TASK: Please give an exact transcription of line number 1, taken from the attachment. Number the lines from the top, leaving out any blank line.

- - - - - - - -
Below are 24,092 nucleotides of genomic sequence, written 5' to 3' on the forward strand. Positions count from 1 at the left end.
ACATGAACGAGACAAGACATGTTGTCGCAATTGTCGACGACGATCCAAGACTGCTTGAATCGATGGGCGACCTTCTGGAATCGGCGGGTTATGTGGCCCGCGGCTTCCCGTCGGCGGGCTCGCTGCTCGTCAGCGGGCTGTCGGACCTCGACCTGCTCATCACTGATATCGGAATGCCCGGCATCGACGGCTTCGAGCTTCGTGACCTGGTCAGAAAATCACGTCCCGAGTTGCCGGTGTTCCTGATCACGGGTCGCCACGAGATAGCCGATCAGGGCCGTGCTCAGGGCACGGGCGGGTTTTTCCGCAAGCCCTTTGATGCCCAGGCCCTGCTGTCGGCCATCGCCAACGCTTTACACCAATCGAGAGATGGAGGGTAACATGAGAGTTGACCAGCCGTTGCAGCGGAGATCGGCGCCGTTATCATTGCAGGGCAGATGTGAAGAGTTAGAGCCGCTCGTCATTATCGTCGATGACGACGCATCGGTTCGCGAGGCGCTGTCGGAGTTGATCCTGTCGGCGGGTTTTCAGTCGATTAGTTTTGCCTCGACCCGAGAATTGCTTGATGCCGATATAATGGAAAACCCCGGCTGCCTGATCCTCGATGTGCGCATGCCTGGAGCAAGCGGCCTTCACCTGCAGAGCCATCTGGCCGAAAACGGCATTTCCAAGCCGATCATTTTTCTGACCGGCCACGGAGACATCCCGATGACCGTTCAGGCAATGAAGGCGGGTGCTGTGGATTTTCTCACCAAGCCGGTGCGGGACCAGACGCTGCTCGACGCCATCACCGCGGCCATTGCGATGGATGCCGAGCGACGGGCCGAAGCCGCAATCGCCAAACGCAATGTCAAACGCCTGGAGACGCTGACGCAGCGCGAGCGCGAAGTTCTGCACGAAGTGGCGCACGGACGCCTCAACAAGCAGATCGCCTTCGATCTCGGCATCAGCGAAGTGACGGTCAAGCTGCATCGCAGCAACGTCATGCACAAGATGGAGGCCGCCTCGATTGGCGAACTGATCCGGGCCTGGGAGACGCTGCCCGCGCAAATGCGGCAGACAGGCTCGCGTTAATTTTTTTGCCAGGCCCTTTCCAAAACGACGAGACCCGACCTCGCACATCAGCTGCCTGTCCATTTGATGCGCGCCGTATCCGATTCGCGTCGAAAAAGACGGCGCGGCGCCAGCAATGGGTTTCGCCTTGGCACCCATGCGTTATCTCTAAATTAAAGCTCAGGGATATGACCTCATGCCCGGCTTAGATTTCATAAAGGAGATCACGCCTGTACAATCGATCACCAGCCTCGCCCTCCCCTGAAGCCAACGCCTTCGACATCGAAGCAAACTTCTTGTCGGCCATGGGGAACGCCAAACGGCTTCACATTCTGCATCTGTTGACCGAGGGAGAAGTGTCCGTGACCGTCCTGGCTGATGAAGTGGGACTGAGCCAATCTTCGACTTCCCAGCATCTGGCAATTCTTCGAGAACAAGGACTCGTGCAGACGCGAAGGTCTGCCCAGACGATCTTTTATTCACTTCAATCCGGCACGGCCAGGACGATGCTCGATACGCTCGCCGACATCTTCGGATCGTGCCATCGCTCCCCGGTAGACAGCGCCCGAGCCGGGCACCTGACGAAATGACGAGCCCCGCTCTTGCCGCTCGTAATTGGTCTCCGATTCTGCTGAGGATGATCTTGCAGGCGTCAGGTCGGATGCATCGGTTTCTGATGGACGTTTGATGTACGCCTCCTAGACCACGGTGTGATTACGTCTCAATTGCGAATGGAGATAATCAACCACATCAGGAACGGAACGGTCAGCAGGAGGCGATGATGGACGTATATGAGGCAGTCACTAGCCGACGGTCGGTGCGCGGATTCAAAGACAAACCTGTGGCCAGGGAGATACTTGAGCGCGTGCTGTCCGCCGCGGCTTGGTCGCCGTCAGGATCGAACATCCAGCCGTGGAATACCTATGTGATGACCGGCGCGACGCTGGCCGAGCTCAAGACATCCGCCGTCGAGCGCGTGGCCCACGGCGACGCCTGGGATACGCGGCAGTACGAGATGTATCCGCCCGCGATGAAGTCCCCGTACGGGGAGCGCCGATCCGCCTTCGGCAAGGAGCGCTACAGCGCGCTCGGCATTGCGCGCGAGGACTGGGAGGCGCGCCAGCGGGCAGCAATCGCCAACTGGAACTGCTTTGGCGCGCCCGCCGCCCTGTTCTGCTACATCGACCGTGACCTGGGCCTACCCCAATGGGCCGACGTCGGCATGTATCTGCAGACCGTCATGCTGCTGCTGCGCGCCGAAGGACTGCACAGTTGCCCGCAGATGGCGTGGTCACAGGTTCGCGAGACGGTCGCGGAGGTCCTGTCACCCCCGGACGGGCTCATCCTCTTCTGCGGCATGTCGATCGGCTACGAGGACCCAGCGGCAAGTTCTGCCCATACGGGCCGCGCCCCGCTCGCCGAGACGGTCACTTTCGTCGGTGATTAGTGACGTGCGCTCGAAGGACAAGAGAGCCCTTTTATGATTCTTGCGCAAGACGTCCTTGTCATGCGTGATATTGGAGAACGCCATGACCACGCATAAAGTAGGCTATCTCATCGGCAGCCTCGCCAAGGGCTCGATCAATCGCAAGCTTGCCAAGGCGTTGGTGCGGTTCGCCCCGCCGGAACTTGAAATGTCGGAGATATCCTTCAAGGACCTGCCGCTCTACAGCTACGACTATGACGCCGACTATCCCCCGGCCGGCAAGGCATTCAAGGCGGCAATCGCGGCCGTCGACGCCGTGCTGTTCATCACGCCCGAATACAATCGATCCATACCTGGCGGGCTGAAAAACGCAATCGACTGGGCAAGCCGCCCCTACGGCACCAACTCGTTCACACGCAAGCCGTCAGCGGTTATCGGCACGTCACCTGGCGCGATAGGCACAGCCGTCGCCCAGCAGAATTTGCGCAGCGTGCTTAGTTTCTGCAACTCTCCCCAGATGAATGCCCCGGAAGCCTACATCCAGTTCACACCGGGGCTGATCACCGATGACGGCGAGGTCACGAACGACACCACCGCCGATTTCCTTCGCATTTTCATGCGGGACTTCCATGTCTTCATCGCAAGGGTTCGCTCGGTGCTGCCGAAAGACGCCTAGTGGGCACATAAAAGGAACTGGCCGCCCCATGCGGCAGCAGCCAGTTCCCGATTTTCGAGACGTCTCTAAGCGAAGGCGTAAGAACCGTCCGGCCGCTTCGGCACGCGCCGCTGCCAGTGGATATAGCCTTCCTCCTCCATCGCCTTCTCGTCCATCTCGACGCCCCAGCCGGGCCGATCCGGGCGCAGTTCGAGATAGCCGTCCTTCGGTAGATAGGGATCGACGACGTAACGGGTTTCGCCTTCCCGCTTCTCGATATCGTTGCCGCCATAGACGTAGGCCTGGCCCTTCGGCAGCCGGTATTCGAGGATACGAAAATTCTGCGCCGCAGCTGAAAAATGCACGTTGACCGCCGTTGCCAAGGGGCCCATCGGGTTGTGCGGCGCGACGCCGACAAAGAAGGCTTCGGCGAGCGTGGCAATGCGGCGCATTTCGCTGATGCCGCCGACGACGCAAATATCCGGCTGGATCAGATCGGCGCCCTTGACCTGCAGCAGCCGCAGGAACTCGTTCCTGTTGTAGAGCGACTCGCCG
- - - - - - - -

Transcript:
Below are 24,092 nucleotides of genomic sequence, written 5' to 3' on the forward strand. Positions count from 1 at the left end.